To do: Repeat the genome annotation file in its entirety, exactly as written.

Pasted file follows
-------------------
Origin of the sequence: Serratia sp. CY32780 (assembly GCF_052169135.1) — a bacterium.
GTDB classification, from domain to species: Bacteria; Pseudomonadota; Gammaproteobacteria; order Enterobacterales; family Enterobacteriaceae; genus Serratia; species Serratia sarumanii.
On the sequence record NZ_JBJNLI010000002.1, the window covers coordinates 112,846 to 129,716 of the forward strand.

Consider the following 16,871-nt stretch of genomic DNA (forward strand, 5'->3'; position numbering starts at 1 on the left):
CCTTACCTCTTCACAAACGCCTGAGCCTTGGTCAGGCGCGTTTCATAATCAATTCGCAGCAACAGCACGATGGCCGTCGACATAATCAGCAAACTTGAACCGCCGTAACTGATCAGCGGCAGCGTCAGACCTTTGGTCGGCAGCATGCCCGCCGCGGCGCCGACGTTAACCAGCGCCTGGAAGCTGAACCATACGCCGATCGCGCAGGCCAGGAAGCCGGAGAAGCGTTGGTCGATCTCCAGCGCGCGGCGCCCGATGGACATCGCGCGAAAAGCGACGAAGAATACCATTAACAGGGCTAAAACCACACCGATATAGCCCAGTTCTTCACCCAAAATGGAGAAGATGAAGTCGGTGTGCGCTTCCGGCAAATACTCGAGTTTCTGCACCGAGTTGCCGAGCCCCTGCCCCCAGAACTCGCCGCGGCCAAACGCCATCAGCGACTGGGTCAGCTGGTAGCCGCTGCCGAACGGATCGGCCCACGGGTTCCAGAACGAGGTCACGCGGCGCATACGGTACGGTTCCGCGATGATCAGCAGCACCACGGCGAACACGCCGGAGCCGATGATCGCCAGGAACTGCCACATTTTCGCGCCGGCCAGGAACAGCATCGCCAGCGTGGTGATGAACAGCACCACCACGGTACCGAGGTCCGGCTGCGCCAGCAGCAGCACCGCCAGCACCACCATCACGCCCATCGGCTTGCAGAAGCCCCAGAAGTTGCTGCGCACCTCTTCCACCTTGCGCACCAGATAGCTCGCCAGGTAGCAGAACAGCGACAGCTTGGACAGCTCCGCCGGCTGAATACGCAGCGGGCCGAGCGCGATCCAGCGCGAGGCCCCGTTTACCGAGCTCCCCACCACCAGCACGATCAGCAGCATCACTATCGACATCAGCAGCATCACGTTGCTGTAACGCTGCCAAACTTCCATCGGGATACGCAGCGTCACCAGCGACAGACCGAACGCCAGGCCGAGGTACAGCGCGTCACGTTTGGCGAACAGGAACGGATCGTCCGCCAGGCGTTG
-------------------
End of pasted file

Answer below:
Origin of the sequence: Serratia sp. CY32780 (assembly GCF_052169135.1) — a bacterium.
GTDB classification, from domain to species: Bacteria; Pseudomonadota; Gammaproteobacteria; order Enterobacterales; family Enterobacteriaceae; genus Serratia; species Serratia sarumanii.
On the sequence record NZ_JBJNLI010000002.1, the window covers coordinates 112,846 to 129,716 of the forward strand.

Consider the following 16,871-nt stretch of genomic DNA (forward strand, 5'->3'; position numbering starts at 1 on the left):
CCTTACCTCTTCACAAACGCCTGAGCCTTGGTCAGGCGCGTTTCATAATCAATTCGCAGCAACAGCACGATGGCCGTCGACATAATCAGCAAACTTGAACCGCCGTAACTGATCAGCGGCAGCGTCAGACCTTTGGTCGGCAGCATGCCCGCCGCGGCGCCGACGTTAACCAGCGCCTGGAAGCTGAACCATACGCCGATCGCGCAGGCCAGGAAGCCGGAGAAGCGTTGGTCGATCTCCAGCGCGCGGCGCCCGATGGACATCGCGCGAAAAGCGACGAAGAATACCATTAACAGGGCTAAAACCACACCGATATAGCCCAGTTCTTCACCCAAAATGGAGAAGATGAAGTCGGTGTGCGCTTCCGGCAAATACTCGAGTTTCTGCACCGAGTTGCCGAGCCCCTGCCCCCAGAACTCGCCGCGGCCAAACGCCATCAGCGACTGGGTCAGCTGGTAGCCGCTGCCGAACGGATCGGCCCACGGGTTCCAGAACGAGGTCACGCGGCGCATACGGTACGGTTCCGCGATGATCAGCAGCACCACGGCGAACACGCCGGAGCCGATGATCGCCAGGAACTGCCACATTTTCGCGCCGGCCAGGAACAGCATCGCCAGCGTGGTGATGAACAGCACCACCACGGTACCGAGGTCCGGCTGCGCCAGCAGCAGCACCGCCAGCACCACCATCACGCCCATCGGCTTGCAGAAGCCCCAGAAGTTGCTGCGCACCTCTTCCACCTTGCGCACCAGATAGCTCGCCAGGTAGCAGAACAGCGACAGCTTGGACAGCTCCGCCGGCTGAATACGCAGCGGGCCGAGCGCGATCCAGCGCGAGGCCCCGTTTACCGAGCTCCCCACCACCAGCACGATCAGCAGCATCACTATCGACATCAGCAGCATCACGTTGCTGTAACGCTGCCAAACTTCCATCGGGATACGCAGCGTCACCAGCGACAGACCGAACGCCAGGCCGAGGTACAGCGCGTCACGTTTGGCGAACAGGAACGGATCGTCCGCCAGGCGTTG